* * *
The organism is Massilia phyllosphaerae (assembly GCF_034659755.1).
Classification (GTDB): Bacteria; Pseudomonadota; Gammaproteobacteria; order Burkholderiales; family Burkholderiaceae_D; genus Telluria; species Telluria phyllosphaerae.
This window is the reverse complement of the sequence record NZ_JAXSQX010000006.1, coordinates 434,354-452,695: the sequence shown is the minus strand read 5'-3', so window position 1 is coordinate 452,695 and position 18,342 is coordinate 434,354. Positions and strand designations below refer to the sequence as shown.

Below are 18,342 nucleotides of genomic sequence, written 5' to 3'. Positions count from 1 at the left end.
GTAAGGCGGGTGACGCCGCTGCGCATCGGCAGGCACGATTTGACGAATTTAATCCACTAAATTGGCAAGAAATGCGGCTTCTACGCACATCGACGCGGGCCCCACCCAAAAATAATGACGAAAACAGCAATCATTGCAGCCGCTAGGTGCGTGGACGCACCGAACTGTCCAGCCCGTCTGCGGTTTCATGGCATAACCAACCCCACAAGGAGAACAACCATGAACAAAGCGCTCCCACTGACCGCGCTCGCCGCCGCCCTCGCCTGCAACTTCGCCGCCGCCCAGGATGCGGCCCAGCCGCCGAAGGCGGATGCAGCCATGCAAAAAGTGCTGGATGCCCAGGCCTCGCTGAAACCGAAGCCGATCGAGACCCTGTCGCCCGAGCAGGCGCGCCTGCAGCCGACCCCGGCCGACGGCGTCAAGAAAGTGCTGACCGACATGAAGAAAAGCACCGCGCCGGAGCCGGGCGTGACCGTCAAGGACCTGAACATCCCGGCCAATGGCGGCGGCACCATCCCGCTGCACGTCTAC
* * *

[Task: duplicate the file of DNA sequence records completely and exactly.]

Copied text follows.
The organism is Massilia phyllosphaerae (assembly GCF_034659755.1).
Classification (GTDB): Bacteria; Pseudomonadota; Gammaproteobacteria; order Burkholderiales; family Burkholderiaceae_D; genus Telluria; species Telluria phyllosphaerae.
This window is the reverse complement of the sequence record NZ_JAXSQX010000006.1, coordinates 434,354-452,695: the sequence shown is the minus strand read 5'-3', so window position 1 is coordinate 452,695 and position 18,342 is coordinate 434,354. Positions and strand designations below refer to the sequence as shown.

Below are 18,342 nucleotides of genomic sequence, written 5' to 3'. Positions count from 1 at the left end.
GTAAGGCGGGTGACGCCGCTGCGCATCGGCAGGCACGATTTGACGAATTTAATCCACTAAATTGGCAAGAAATGCGGCTTCTACGCACATCGACGCGGGCCCCACCCAAAAATAATGACGAAAACAGCAATCATTGCAGCCGCTAGGTGCGTGGACGCACCGAACTGTCCAGCCCGTCTGCGGTTTCATGGCATAACCAACCCCACAAGGAGAACAACCATGAACAAAGCGCTCCCACTGACCGCGCTCGCCGCCGCCCTCGCCTGCAACTTCGCCGCCGCCCAGGATGCGGCCCAGCCGCCGAAGGCGGATGCAGCCATGCAAAAAGTGCTGGATGCCCAGGCCTCGCTGAAACCGAAGCCGATCGAGACCCTGTCGCCCGAGCAGGCGCGCCTGCAGCCGACCCCGGCCGACGGCGTCAAGAAAGTGCTGACCGACATGAAGAAAAGCACCGCGCCGGAGCCGGGCGTGACCGTCAAGGACCTGAACATCCCGGCCAATGGCGGCGGCACCATCCCGCTGCACGTCTAC